And, because I can, Good Omens. Yeah, I know that this isn’t a Discworld novel and that it’s actually set on Earth during the apocalypse and is co-written by Neil Gaiman, but come on guys, this is one of my favourite books, I had to mention it! BBC and Amazon Prime have joined forces to adapt Good Omens, overseen by Neil Gaiman, on a promise to Sir Terry before he died so I can promise accuracy in this one. And the cast, oh the cast, it’s one of the most beautiful things I’ve ever seen. FotoJet (1)

David Tennant as Crowley.

Michael Sheen as Aziraphale.

Sian Brooke as the mother of the Antichrist.

Jack Whitehall as Newton Pulcifer.

And guests such as Mark Gatiss, Reece Sheersmith, Josie Lawrence, Miranda Richardson and Nick Offerman. Could this be any better? No. No, it cannot! It comes out next year on Amazon Prime and is going to be aired on the BBC later in the year. Filming wrapped just last week, and I am beyond excited to see this adaption come to life!

Anything else to add?

Apart from saying that The Discworld is one of my favourite novel series of all times, that Terry Pratchett is a genius and that you all need to read his books ASAP? Nope, I think that’s it!

Phew, this was a long one, but I guess I’m that passionate about Discworld! If you’ve got any questions you’d like to ask me about the series, leave a comment below and I’ll give my best answer. Or leave a comment if you have a Discworld book you’ve read and loved, I’d love to know where to go next in this world!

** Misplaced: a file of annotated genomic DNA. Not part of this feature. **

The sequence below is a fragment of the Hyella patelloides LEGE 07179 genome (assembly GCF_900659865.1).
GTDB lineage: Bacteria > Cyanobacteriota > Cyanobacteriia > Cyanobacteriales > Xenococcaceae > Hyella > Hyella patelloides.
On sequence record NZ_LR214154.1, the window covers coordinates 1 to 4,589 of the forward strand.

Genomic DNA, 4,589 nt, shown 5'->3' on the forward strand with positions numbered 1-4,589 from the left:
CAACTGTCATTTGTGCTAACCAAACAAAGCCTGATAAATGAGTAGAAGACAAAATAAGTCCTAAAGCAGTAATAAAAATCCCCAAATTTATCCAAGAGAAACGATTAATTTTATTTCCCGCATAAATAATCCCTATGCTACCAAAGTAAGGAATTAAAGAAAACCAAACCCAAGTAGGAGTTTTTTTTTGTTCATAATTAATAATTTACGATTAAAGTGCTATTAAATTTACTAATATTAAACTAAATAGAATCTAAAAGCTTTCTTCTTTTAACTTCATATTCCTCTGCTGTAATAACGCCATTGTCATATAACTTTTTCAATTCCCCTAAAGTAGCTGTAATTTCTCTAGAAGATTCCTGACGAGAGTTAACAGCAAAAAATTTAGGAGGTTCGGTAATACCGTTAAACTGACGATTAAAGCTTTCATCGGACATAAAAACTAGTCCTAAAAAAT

Until next time guys, happy reading, and enjoy your trip to The Discworld!

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Why Jessica Jones Is One Of The Most Feminist Shows On Netflix

Why Jessica Jones Is One Of The Most Feminist Shows On Netflix

Jessica Jones season 2 arrived yesterday on Netflix, and, once again, it proved just what girl power looks like.

By that, I don’t just mean the fact that Jessica is physically strong because of course, she is very strong, I mean that Jessica Jones is strong as a series because it breaks every stereotype female characters are shoe-horned into. And that is something that is desperately needed right now.

First of all, the show is named after it’s female lead, and there is no fixed lead male. The first season featured David Tennant as the male lead villain, who played a huge part in the storyline, and in Jessica’s origins, but this season, there is no lead male character. There are male side characters who are important to the storyline, but the show focuses on Jessica and her adoptive sister, Trish.

On top of that, every single episode of this season was directed by a woman. To me, that is revolutionary. So many directors are male, they dominate the industry, but Marvel decided to have an entire series directed by women, and as you watch, you can tell.

Want to know how you can tell that Jessica Jones is directed exclusively by women?